In This Issue – Reviews

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Two essays begin the review section, one by Alan Nissel and another by Rebecca Mignot-Mahdavi. Nissel reviews Kathryn Greenman’s State Responsibility and Rebels: The History and Legacy of Protecting Investment Against Revolution, suggesting that it has ‘tremendous import for the philosophy of international law’ with its postcolonial critique and discussion of a better framework for the law of state responsibility. Mignot-Mahdavi meanwhile explores ‘the complex cartographies’ of global algorithmic governance in her essay on Claudia Aradau and Tobias Blanke’s Algorithmic Reason: The New Government of Self and Other, arguing for anti-solutionist and anti-formalist analysis.

We move to Melanie O’Brien’s review of Melinda Rankin’s De Facto International Prosecutors in a Global Era: With My Own Eyes, a book that traces three examples of when international criminal law ‘extend[ed] its reach…into the hands of individuals’ – lawyers, witnesses, and survivors.

Swati Srivastava’s book Hybrid Sovereignty in World Politics is, according to Jan Klabbers, ‘a thoughtful and intelligent study, compulsory reading for anyone with an interest in sovereignty and the relations between public and private authority’.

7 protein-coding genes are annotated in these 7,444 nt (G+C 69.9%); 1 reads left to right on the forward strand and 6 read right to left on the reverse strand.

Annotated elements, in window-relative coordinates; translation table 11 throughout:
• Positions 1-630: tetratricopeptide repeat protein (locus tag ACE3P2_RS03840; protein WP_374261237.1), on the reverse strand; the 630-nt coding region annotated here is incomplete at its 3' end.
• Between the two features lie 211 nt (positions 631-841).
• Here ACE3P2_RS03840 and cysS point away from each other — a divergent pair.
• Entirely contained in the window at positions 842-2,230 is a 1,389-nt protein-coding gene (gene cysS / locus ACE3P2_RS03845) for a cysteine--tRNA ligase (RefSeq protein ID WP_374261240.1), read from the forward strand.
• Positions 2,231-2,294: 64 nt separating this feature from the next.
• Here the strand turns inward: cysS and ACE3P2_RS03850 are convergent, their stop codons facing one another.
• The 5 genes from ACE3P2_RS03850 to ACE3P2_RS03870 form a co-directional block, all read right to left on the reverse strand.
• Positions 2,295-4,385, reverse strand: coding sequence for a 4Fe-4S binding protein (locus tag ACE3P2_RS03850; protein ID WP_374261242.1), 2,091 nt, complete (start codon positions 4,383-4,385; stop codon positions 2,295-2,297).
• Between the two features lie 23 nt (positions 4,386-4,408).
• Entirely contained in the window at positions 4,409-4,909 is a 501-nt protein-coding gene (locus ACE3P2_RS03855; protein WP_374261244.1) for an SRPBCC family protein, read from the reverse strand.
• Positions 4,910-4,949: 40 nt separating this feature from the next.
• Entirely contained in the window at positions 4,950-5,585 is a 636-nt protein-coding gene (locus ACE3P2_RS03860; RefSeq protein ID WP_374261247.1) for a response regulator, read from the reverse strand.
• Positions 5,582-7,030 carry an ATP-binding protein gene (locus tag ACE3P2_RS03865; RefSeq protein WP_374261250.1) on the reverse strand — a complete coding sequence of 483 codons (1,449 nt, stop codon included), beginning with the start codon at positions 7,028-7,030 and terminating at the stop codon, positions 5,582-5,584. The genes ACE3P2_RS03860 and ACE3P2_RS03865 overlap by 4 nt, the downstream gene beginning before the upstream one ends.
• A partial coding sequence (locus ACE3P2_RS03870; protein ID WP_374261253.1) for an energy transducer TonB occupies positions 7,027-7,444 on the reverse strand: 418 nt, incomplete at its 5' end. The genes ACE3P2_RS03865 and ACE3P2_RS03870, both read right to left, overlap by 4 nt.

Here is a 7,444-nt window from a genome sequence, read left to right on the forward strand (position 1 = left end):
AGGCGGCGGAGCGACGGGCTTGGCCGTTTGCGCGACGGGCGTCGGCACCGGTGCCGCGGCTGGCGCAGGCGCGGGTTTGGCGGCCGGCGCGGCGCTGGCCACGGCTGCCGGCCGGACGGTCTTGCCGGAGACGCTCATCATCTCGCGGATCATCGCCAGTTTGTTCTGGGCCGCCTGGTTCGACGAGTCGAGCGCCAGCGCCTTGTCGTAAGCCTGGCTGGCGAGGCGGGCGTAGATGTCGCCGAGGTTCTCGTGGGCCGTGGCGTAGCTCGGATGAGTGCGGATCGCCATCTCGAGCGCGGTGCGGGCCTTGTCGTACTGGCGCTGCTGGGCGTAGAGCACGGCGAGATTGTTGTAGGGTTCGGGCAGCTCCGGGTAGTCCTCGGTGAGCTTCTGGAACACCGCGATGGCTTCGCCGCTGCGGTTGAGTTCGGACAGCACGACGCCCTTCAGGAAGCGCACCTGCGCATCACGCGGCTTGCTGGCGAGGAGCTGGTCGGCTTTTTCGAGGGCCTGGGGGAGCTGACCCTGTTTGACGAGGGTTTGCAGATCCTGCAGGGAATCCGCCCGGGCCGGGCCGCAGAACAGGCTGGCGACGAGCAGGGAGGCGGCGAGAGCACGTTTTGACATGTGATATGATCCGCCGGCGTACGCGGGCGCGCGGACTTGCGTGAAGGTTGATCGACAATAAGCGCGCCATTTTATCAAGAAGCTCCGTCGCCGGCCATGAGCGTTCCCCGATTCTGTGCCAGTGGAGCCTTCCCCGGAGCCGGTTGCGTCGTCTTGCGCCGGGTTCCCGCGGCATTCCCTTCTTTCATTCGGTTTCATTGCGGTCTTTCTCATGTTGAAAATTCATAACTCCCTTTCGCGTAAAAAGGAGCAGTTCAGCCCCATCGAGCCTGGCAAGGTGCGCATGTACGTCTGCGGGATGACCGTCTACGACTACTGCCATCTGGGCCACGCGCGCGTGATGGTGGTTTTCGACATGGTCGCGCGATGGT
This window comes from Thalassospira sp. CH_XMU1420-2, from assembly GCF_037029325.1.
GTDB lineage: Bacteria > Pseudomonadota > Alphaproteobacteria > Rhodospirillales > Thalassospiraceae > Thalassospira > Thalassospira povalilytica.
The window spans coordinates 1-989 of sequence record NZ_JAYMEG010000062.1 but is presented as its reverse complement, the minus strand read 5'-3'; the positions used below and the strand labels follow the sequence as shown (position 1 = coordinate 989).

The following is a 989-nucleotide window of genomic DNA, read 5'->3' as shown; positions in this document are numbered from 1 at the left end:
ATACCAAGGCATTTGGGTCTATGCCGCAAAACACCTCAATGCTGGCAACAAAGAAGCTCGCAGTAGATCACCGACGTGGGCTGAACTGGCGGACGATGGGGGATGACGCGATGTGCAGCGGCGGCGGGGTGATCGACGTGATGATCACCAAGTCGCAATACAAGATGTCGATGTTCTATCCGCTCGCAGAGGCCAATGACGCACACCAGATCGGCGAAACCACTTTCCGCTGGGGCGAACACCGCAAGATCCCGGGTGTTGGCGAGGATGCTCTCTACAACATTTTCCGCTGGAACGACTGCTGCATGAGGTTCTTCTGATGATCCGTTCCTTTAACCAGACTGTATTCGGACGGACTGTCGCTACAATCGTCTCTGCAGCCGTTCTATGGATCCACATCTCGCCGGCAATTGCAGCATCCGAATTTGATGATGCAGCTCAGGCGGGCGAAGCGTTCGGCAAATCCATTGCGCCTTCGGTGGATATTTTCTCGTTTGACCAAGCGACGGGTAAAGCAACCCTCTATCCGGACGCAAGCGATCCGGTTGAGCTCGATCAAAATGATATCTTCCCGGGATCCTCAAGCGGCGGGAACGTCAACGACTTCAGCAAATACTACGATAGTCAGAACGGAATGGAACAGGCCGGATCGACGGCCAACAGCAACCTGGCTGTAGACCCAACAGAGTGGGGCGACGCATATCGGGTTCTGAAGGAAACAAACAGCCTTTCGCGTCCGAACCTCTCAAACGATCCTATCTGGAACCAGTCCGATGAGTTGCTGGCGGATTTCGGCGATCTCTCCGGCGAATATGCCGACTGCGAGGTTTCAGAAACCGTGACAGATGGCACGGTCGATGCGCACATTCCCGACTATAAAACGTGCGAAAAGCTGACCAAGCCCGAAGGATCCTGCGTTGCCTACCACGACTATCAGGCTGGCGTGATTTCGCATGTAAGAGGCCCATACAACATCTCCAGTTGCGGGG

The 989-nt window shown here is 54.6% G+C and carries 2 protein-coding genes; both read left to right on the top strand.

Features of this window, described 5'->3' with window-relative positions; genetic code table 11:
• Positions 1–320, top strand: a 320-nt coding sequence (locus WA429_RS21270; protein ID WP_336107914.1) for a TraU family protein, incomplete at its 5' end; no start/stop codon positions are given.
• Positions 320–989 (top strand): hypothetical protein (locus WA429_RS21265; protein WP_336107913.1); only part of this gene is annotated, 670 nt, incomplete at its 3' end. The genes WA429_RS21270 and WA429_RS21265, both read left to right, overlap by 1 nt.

Klabbers’ review is followed by one by Anne Saab, who explores the influence of international organizations, such as the Food and Agriculture Organization, on the World Trade Organization’s policies on food security. Saab remarks that Matias E. Margulis’ Shadow Negotiators: How UN Organizations Shape the Rules of World Trade for Food Security ‘is a valuable contribution to fervent debates about the so-called “neoliberal food regime”’.

Finally, Serena Forlati reviews Identity and Diversity on the International Bench: Who Is the Judge? edited by Freya Baetens, describing it as ‘a welcome addition to the literature discussing diversity in international arbitration and adjudication’.

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